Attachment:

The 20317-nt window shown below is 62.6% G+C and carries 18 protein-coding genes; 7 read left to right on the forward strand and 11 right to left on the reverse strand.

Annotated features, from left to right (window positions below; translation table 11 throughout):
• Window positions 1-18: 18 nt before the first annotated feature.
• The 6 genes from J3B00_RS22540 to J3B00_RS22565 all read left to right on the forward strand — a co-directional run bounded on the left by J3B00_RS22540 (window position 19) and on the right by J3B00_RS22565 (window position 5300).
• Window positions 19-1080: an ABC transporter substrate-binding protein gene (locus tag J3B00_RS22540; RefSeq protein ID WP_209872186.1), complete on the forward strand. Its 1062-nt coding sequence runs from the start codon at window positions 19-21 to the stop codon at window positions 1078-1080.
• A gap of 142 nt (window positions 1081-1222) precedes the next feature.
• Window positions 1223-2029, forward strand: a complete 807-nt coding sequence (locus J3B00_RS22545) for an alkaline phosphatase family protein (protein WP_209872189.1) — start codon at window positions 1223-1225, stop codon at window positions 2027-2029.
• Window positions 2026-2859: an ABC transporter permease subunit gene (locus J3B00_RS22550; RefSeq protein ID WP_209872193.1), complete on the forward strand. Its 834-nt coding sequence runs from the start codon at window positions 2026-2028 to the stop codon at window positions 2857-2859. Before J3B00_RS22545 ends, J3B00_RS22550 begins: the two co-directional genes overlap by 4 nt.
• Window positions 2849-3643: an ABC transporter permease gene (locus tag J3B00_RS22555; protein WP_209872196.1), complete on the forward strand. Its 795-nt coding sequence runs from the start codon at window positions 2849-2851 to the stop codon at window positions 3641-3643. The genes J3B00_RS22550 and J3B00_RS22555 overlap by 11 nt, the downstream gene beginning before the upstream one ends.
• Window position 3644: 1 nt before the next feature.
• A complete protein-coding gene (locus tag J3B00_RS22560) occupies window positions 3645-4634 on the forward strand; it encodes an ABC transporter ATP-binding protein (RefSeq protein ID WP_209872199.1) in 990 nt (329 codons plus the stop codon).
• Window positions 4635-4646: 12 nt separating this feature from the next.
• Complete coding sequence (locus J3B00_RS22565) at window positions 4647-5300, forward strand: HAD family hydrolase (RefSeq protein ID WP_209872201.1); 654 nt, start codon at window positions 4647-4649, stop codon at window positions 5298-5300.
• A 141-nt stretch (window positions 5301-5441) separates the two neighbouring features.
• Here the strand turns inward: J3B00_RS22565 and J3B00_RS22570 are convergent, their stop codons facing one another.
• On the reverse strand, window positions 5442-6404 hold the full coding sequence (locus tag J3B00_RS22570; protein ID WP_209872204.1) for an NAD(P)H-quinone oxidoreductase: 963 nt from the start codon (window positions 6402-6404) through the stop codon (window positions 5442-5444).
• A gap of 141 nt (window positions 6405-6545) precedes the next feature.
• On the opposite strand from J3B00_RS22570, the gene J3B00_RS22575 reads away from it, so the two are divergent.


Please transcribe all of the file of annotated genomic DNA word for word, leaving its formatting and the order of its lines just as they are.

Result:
The 20317-nt window shown below is 62.6% G+C and carries 18 protein-coding genes; 7 read left to right on the forward strand and 11 right to left on the reverse strand.

Annotated features, from left to right (window positions below; translation table 11 throughout):
• Window positions 1-18: 18 nt before the first annotated feature.
• The 6 genes from J3B00_RS22540 to J3B00_RS22565 all read left to right on the forward strand — a co-directional run bounded on the left by J3B00_RS22540 (window position 19) and on the right by J3B00_RS22565 (window position 5300).
• Window positions 19-1080: an ABC transporter substrate-binding protein gene (locus tag J3B00_RS22540; RefSeq protein ID WP_209872186.1), complete on the forward strand. Its 1062-nt coding sequence runs from the start codon at window positions 19-21 to the stop codon at window positions 1078-1080.
• A gap of 142 nt (window positions 1081-1222) precedes the next feature.
• Window positions 1223-2029, forward strand: a complete 807-nt coding sequence (locus J3B00_RS22545) for an alkaline phosphatase family protein (protein WP_209872189.1) — start codon at window positions 1223-1225, stop codon at window positions 2027-2029.
• Window positions 2026-2859: an ABC transporter permease subunit gene (locus J3B00_RS22550; RefSeq protein ID WP_209872193.1), complete on the forward strand. Its 834-nt coding sequence runs from the start codon at window positions 2026-2028 to the stop codon at window positions 2857-2859. Before J3B00_RS22545 ends, J3B00_RS22550 begins: the two co-directional genes overlap by 4 nt.
• Window positions 2849-3643: an ABC transporter permease gene (locus tag J3B00_RS22555; protein WP_209872196.1), complete on the forward strand. Its 795-nt coding sequence runs from the start codon at window positions 2849-2851 to the stop codon at window positions 3641-3643. The genes J3B00_RS22550 and J3B00_RS22555 overlap by 11 nt, the downstream gene beginning before the upstream one ends.
• Window position 3644: 1 nt before the next feature.
• A complete protein-coding gene (locus tag J3B00_RS22560) occupies window positions 3645-4634 on the forward strand; it encodes an ABC transporter ATP-binding protein (RefSeq protein ID WP_209872199.1) in 990 nt (329 codons plus the stop codon).
• Window positions 4635-4646: 12 nt separating this feature from the next.
• Complete coding sequence (locus J3B00_RS22565) at window positions 4647-5300, forward strand: HAD family hydrolase (RefSeq protein ID WP_209872201.1); 654 nt, start codon at window positions 4647-4649, stop codon at window positions 5298-5300.
• A 141-nt stretch (window positions 5301-5441) separates the two neighbouring features.
• Here the strand turns inward: J3B00_RS22565 and J3B00_RS22570 are convergent, their stop codons facing one another.
• On the reverse strand, window positions 5442-6404 hold the full coding sequence (locus tag J3B00_RS22570; protein ID WP_209872204.1) for an NAD(P)H-quinone oxidoreductase: 963 nt from the start codon (window positions 6402-6404) through the stop codon (window positions 5442-5444).
• A gap of 141 nt (window positions 6405-6545) precedes the next feature.
• On the opposite strand from J3B00_RS22570, the gene J3B00_RS22575 reads away from it, so the two are divergent.